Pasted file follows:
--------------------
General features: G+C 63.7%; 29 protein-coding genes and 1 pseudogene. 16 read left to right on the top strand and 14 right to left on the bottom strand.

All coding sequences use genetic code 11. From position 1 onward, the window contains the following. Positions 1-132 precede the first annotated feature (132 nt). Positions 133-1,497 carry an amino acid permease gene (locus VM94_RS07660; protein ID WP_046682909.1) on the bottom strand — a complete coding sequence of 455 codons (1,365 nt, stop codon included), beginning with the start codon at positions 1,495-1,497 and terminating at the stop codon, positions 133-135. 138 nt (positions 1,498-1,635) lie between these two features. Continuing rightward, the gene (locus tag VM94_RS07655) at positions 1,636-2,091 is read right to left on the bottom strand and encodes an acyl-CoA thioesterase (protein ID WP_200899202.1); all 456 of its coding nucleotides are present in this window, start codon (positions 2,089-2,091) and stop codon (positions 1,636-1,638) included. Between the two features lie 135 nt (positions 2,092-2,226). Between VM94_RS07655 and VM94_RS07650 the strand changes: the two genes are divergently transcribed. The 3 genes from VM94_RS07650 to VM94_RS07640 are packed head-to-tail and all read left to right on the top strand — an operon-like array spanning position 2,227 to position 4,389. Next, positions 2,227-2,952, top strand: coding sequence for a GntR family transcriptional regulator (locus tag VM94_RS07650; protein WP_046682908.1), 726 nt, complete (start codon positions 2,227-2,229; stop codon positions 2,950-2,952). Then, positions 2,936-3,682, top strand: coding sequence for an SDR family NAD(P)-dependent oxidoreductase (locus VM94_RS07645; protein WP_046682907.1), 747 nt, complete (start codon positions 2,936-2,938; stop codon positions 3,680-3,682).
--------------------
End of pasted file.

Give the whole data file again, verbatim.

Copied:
General features: G+C 63.7%; 29 protein-coding genes and 1 pseudogene. 16 read left to right on the top strand and 14 right to left on the bottom strand.

All coding sequences use genetic code 11. From position 1 onward, the window contains the following. Positions 1-132 precede the first annotated feature (132 nt). Positions 133-1,497 carry an amino acid permease gene (locus VM94_RS07660; protein ID WP_046682909.1) on the bottom strand — a complete coding sequence of 455 codons (1,365 nt, stop codon included), beginning with the start codon at positions 1,495-1,497 and terminating at the stop codon, positions 133-135. 138 nt (positions 1,498-1,635) lie between these two features. Continuing rightward, the gene (locus tag VM94_RS07655) at positions 1,636-2,091 is read right to left on the bottom strand and encodes an acyl-CoA thioesterase (protein ID WP_200899202.1); all 456 of its coding nucleotides are present in this window, start codon (positions 2,089-2,091) and stop codon (positions 1,636-1,638) included. Between the two features lie 135 nt (positions 2,092-2,226). Between VM94_RS07655 and VM94_RS07650 the strand changes: the two genes are divergently transcribed. The 3 genes from VM94_RS07650 to VM94_RS07640 are packed head-to-tail and all read left to right on the top strand — an operon-like array spanning position 2,227 to position 4,389. Next, positions 2,227-2,952, top strand: coding sequence for a GntR family transcriptional regulator (locus tag VM94_RS07650; protein WP_046682908.1), 726 nt, complete (start codon positions 2,227-2,229; stop codon positions 2,950-2,952). Then, positions 2,936-3,682, top strand: coding sequence for an SDR family NAD(P)-dependent oxidoreductase (locus VM94_RS07645; protein WP_046682907.1), 747 nt, complete (start codon positions 2,936-2,938; stop codon positions 3,680-3,682).